A contribution of £100,000 from the Chartered Institution of Wastes Management (CIWM) and the Environmental Services Association Education Trust (ESAET) to a multi-agency campaign against waste crime has been announced.
CIWM and ESAET have each committed £50,000 to support the delivery of the second phase of the ’Right Waste, Right Place’ campaign being co-ordinated by the Environmental Services Association (ESA).
The first part of the project, announced last year at RWM, is due to be launched shortly and will be completed by May 2016. The new funding will support a second phase targeting specific SME sectors.
This extra support coincides with a new year-long campaign by the CIWM to emphasise duty of care to businesses in the wider economy.
The CIWM’s own ’Fighting Waste Crime’ initiative will include a range of activities throughout 2016, from meetings to explore topics such as fly-tipping and enforcement to waste crime webinars for CIWM members.
There will be a renewed focus on training and qualifications, particularly technical competence and duty of care for businesses to help them ensure they are compliant.
CIWM chief executive Steve Lee said a more robust duty of care regime was essential for the industry.
“Improved awareness of the requirements will deliver significant and widespread benefits right across our sector, including reducing the opportunities for waste crime by ensuring that businesses understand their obligations and have the right knowledge to avoid illegal operators,” he said.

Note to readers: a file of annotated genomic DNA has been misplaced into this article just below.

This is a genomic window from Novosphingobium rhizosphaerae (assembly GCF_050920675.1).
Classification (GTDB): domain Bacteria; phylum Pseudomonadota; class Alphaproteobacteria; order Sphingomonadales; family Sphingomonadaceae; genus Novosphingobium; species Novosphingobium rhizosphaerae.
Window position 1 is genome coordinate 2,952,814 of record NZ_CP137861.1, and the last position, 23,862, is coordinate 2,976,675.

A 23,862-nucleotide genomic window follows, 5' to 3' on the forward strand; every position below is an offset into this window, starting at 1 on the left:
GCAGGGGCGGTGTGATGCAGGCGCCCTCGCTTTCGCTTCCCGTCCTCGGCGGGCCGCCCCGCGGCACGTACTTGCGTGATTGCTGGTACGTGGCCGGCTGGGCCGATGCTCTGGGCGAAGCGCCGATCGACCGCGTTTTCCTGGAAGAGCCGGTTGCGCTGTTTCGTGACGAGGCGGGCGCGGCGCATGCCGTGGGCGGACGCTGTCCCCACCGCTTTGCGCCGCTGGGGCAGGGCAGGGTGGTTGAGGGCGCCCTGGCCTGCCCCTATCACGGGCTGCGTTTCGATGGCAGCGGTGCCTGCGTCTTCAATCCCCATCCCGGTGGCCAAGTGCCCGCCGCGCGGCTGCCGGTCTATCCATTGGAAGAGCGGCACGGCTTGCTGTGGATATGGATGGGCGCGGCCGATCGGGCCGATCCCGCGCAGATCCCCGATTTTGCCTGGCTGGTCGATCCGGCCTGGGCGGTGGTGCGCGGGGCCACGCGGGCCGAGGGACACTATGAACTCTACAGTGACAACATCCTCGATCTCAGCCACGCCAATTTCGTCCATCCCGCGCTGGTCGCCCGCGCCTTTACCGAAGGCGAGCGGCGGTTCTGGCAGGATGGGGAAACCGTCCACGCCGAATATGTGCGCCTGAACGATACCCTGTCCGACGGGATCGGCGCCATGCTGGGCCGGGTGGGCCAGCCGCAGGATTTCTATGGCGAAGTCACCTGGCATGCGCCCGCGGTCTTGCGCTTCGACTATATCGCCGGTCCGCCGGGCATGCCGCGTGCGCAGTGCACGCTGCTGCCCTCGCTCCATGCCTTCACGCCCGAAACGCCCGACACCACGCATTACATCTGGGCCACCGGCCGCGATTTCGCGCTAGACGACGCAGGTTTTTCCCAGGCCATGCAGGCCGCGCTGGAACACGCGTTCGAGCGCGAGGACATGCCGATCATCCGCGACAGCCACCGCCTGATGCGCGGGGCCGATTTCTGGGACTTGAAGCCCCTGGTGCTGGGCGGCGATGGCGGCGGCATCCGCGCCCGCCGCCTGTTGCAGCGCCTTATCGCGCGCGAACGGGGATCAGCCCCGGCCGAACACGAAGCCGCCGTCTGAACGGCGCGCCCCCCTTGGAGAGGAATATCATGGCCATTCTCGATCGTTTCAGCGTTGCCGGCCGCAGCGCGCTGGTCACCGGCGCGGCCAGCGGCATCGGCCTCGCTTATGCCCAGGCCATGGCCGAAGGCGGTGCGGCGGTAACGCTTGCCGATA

“The ’Right Waste, Right Place’ campaign also complements other initiatives being rolled out, including Defra’s efforts to remind the general public of their responsibilities as part of its ongoing crackdown on waste cowboys.”
ESA head of regulation Sam Corp said the CIWM support would help to deliver a compelling campaign.
“Better awareness of duty of care will not only help to tackle waste crime, but can also lead to business benefits by encouraging companies to managing their waste more effectively.”
It is estimated that waste crime costs the UK economy £568m a year and diverts as much as £1bn each year away from legitimate business operations.
The CIWM is liaising with Defra on waste crime, particularly after its response in October 2015 to a consultation on enhanced enforcement powers and other measures to tackle waste crime and entrenched poor performance in the waste management industry.